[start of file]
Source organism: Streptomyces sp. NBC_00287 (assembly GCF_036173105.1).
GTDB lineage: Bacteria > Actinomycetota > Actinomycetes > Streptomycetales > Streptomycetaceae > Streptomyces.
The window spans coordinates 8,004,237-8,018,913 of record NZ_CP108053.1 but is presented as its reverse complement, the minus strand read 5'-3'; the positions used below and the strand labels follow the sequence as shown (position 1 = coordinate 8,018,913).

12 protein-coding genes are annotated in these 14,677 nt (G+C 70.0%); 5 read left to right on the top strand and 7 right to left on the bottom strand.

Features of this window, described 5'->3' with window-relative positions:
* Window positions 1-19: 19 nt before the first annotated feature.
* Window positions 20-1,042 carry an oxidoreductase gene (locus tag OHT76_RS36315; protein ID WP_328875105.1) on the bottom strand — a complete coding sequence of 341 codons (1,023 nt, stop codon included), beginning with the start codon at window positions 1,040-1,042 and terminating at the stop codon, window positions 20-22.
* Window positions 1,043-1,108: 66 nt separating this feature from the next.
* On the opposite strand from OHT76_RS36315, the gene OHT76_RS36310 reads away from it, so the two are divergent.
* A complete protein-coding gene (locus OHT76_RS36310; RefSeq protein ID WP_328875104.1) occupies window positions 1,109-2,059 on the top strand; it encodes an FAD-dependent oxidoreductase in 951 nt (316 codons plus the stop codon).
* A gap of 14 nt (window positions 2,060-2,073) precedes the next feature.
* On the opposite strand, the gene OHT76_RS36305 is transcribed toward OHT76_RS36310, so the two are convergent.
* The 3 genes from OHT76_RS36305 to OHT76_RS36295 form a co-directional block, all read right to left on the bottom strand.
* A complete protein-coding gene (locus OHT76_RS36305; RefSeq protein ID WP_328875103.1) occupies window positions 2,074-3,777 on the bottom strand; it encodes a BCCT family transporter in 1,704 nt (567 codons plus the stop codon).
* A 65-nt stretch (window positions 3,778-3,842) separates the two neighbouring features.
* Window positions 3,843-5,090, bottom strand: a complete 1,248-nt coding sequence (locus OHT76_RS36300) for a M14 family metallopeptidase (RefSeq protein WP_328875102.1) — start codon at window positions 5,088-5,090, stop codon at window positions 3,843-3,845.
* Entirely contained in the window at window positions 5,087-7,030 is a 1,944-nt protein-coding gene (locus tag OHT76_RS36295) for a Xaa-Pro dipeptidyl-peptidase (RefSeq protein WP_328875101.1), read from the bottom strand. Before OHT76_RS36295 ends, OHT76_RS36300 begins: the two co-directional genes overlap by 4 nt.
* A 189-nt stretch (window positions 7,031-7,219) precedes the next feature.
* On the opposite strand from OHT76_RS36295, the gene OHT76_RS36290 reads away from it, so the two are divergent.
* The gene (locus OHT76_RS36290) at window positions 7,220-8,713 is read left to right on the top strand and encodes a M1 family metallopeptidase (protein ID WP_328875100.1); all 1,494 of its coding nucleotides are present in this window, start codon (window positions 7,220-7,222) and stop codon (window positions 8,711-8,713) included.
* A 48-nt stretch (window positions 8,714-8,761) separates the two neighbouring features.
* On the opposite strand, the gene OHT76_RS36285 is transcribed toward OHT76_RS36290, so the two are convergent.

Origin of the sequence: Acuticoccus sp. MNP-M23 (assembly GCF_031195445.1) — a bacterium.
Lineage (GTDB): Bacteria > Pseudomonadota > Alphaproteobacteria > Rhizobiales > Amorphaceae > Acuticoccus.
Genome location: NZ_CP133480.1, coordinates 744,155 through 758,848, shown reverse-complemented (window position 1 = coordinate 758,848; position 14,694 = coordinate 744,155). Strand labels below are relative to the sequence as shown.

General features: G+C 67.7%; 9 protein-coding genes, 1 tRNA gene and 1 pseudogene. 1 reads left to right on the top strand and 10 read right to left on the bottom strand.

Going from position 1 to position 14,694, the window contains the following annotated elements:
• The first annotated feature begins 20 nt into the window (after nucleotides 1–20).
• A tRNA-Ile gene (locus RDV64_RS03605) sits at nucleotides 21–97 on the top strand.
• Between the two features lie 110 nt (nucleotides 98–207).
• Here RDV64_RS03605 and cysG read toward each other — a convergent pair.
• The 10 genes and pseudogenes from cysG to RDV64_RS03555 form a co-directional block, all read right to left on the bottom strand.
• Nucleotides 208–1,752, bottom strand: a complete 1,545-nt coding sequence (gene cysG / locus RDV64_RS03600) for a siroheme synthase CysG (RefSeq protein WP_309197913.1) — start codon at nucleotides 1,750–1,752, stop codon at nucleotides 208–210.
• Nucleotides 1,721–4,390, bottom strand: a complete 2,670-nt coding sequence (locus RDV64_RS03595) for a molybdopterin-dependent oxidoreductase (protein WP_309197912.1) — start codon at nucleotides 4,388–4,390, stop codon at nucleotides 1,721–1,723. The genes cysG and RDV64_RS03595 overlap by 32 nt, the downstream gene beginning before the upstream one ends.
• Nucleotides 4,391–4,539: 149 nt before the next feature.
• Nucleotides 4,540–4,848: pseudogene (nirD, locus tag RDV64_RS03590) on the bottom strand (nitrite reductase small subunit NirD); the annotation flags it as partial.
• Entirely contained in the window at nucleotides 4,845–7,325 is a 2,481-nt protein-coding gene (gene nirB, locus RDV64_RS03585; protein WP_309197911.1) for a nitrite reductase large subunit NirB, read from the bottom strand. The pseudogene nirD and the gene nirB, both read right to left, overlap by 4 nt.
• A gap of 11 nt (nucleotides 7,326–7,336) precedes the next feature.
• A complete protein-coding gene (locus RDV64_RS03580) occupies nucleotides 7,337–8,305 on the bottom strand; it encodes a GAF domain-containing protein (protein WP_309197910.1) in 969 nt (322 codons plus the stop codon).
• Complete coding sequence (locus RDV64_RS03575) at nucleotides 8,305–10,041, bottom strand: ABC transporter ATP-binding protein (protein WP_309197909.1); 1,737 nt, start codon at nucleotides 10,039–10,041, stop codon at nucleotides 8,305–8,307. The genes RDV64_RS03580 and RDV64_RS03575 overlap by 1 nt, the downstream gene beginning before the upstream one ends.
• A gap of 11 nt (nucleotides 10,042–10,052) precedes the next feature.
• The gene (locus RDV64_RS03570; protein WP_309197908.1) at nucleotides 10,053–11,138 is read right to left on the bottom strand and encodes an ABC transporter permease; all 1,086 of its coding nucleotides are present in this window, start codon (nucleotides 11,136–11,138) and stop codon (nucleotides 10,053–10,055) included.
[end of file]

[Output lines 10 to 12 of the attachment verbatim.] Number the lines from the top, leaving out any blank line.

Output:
* A complete protein-coding gene (locus OHT76_RS36310; RefSeq protein ID WP_328875104.1) occupies window positions 1,109-2,059 on the top strand; it encodes an FAD-dependent oxidoreductase in 951 nt (316 codons plus the stop codon).
* A gap of 14 nt (window positions 2,060-2,073) precedes the next feature.
* On the opposite strand, the gene OHT76_RS36305 is transcribed toward OHT76_RS36310, so the two are convergent.